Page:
Adoption of spring water by mappers in Samdrup Jongkhar has enabled creation of once a polluted wasteland into a mini park with canopy. “Our groundwater adoption led to residents stopping from further consuming the contaminated water from there,” said the Samdrup Jongkhar LAP coordinator, Zangmo.
Repair of farm road at Menchari has eased travel for people from one of the most underserved villages in Orong Gewog (block). “We no longer have to carry our farm produce and sick on our back since vehicles can be now driven to the village,” said a young mapper from Menchari, Sherub. UNDP supported the M&E and the mapping was conducted in collaboration with Samdrup Jongkhar Initiative.
Samdrup Jongkhar Town Hall Committee Strengthens
The members of Town Hall Committee in Samdrup Jongkhar during the training.
Community Mapping in Samdrup Jongkhar has been further strengthened after Thromde (municipality) committed three representatives from there during a stakeholder consultation meeting from 3-4 December last year.
“Community Mapping is a useful initiative to instil civic consciousness, sense of ownership and responsibility among the people,” said Samdrup Jongkhar thrompon (mayor), Karma Sherub Tobgyel. “Because the Community Mapping focuses on civic education and sense of belongingness, thromde (municipality) is ever prepared to work with Samdrup Jongkhar Initiative (SJI) and BCMD. I would like to inform that thromde will immediately nominate three representatives formally in Town Hall Committee in written,” said the thrompon.
SJI Programme Director Cheku Dorji said that this is a milestone in community development at Samdrup Jongkhar. “Getting thromde on board was what we needed to strengthen Town Hall Committee for its effectiveness. Now that its supporting us, community mapping is really going to help us build communities through their engagement,” Cheku Dorji said.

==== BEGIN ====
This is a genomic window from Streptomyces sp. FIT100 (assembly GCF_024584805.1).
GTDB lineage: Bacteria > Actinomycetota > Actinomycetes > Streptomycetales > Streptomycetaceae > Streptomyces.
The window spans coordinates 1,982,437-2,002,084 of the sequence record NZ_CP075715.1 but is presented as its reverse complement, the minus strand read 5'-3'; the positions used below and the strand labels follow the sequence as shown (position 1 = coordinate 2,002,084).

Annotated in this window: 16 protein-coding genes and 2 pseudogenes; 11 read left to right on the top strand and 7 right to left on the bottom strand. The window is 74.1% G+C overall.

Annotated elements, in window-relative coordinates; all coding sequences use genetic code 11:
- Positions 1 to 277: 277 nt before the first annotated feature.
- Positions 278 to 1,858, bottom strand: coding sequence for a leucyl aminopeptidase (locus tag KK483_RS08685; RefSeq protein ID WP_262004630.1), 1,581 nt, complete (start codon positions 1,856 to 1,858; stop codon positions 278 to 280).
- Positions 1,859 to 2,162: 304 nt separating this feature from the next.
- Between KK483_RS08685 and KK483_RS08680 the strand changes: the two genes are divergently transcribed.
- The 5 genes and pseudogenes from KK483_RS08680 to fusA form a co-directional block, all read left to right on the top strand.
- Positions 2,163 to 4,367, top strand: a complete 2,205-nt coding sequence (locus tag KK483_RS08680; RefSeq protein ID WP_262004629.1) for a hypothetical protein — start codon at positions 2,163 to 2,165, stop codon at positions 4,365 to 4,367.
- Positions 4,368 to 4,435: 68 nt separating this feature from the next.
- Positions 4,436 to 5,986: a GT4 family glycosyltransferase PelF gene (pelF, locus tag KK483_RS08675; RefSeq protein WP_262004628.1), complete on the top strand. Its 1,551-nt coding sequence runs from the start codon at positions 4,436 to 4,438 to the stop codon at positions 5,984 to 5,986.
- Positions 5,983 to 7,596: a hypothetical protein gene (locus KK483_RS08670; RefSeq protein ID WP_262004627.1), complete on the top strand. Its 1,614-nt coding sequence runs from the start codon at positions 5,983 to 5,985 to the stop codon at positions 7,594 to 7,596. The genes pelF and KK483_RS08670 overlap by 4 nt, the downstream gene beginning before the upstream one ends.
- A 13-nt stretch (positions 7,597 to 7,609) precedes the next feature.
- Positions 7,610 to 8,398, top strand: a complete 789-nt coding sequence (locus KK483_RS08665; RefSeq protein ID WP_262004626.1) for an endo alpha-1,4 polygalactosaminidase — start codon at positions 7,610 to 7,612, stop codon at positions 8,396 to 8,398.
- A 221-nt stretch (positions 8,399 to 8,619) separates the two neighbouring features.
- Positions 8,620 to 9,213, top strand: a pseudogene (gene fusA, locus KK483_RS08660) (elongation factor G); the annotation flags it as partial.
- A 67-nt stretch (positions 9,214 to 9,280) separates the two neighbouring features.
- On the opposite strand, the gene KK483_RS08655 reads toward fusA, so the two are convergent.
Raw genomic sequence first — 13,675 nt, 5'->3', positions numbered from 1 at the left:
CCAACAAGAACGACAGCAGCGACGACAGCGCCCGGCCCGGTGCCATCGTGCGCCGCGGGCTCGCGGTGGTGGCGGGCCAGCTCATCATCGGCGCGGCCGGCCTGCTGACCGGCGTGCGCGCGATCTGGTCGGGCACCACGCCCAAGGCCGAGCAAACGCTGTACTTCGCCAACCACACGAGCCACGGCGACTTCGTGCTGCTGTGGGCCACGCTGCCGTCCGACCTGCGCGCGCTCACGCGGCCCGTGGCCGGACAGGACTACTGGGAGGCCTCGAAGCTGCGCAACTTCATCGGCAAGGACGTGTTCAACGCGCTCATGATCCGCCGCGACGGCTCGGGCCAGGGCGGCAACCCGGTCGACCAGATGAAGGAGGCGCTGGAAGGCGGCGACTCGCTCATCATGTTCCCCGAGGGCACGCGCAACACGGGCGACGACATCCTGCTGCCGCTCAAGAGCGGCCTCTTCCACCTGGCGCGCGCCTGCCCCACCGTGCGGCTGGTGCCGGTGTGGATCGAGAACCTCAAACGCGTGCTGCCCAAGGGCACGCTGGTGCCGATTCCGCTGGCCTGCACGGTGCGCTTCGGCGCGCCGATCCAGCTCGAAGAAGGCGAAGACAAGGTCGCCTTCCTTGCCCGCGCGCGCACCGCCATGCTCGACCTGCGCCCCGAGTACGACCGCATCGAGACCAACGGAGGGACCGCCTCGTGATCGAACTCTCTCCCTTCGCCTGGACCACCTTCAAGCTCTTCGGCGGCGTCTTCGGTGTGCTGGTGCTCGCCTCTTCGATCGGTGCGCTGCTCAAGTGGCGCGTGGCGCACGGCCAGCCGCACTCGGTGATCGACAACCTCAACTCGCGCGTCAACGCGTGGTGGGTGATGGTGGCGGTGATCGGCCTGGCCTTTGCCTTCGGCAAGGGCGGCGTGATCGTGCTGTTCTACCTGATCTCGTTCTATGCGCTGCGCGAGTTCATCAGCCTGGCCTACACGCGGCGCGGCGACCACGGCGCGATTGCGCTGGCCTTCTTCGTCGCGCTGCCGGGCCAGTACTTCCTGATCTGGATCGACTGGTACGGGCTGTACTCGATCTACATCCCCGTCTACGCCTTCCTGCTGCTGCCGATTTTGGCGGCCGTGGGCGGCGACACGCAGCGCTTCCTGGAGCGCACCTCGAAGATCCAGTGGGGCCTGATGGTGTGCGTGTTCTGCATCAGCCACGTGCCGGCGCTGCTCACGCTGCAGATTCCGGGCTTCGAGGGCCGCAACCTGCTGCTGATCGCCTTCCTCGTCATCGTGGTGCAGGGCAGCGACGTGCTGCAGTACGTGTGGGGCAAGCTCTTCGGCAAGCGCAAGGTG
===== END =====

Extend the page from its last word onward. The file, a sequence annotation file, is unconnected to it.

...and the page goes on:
Dzongkhag (district administrative office) also expressed its support to expand community mapping in Samdrup Jongkhar. “We are also piloting a similar project for community development which share similar approach to community mapping and there’s so much skills and knowledge in the mapping that dzongkhag can use,” said dzongrub (senior administrator in district) Pema Dorji said.
UNDP supported the Building Community Initiative in Samdrup Jongkhar.
The Druk Journal Publishes its Eighth Issue
The Druk Journal has published its 8th issue “Transforming Bhutan’s Economy” which will be used as the basis to build conversations at Bhutan Economic Forum for Innovative Transformation (BEFIT) 2019.
BEFIT is a forum inspired by His Majesty The King’s vision that Bhutan’s successful transition to democracy should be accompanied by economic transformation based on just, equal, and harmonious society.
This particular issues focuses on Bhutan’s economy, its aspirations, policies, and realities. It looks at how the Bhutanese economy needs to respond to changes within and outside the country. The focus here in on how to diversify economic activities by involving youth in a wide range of programmes using creativity and innovation.
This issue contains 19 articles from some renowned international writers, thinkers, academicians, and the Bhutanese writers from different walks of like including, journalists, civil servants, and senior leaders. This issue is the thickest so far with 184 pages. Royal Monetary Authority with UNDP and The Asian Foundation supported this issue.